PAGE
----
After the initial crisis had passed, Confederate President Jefferson Davis instituted regulations requiring military hospitals be under military command. The Robertson Hospital had done such good work, and was prepared to continue, that Confederate President Jefferson Davis commissioned Tompkins as a captain so that she could continue her work. She and Lucy Otey of Lynchburg were officially commissioned as officers in the Confederate States Army.[9][10][11] She refused any payment for her services. On her military commission, dated September 9, 1861, she wrote, "I accepted the commission as Captain in the C.S.A. when it was offered. But, I would not allow my name to be placed upon the pay roll of the army."[12]

The Robertson Hospital treated patients continuously throughout the war, discharging its last soldier on June 13, 1865. During its four-year existence, Robertson Hospital treated 1,334 wounded with only seventy-three deaths, the lowest mortality rate of any military hospital during the Civil War.[12] Author and Civil War diarist Mary Chesnut was a frequent visitor to the hospital. She recorded "Our Florence Nightingale is Sally Tompkins." Another diarist, Judith McGuire, was a volunteer at the hospital and included a number of vivid descriptions of nursing the patients while there.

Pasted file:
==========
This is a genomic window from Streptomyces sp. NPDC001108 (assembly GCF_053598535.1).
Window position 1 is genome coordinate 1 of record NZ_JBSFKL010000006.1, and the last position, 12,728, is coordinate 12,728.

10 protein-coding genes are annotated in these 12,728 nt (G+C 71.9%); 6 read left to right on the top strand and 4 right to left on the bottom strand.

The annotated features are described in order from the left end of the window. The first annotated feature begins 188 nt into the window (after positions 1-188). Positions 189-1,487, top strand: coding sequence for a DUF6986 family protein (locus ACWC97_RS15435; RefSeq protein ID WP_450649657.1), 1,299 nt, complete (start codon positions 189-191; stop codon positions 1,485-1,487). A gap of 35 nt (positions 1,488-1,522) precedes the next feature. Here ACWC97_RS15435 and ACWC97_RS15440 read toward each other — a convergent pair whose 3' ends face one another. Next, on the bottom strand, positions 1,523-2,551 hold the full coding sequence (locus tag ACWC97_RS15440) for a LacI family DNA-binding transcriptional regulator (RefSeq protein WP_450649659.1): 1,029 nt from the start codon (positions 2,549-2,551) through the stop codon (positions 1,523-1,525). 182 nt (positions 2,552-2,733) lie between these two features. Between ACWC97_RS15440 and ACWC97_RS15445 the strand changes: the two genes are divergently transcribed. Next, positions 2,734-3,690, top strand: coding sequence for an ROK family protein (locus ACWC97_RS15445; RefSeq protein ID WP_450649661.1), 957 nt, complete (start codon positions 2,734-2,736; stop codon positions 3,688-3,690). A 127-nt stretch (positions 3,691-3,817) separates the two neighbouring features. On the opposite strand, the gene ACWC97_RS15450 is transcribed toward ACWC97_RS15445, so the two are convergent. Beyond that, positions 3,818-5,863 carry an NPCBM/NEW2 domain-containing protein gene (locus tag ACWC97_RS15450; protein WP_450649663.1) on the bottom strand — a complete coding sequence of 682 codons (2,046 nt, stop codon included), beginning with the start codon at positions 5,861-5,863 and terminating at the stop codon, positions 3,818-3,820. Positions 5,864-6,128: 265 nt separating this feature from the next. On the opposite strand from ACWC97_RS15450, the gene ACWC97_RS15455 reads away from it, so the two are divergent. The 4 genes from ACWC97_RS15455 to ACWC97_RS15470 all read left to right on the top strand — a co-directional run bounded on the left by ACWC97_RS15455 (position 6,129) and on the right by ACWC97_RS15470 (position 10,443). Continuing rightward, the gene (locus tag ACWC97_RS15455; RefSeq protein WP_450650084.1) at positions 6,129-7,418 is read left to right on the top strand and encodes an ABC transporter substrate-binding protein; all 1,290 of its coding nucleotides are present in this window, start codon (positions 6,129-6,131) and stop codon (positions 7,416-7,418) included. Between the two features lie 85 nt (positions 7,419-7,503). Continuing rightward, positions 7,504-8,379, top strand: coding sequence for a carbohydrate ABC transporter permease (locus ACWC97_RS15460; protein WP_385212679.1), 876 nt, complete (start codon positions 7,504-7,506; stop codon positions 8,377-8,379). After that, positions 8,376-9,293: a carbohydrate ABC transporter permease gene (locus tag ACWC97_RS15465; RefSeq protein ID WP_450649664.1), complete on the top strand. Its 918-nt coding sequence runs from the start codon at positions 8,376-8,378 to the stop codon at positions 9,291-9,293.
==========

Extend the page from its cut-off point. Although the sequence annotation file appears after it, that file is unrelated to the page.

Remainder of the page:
Running a hospital was not without its trials. Richmond depended on imports for trade and when the blockade tightened along the coast, the city faced riots in the streets. When supplies were difficult to get within the city, The Robertson Hospital hired a blockade-runner to bring necessities from abroad.

Since Sally and a number of the other ladies had remained constant at the hospital through the war, they ultimately won the love and respect of their patients. Sally faced a number of marriage proposals from former patients out of gratitude for what she had done, all of which she declined. More than 1,300 men fortunate to be sent to Robertson Hospital called her simply "Captain Sally."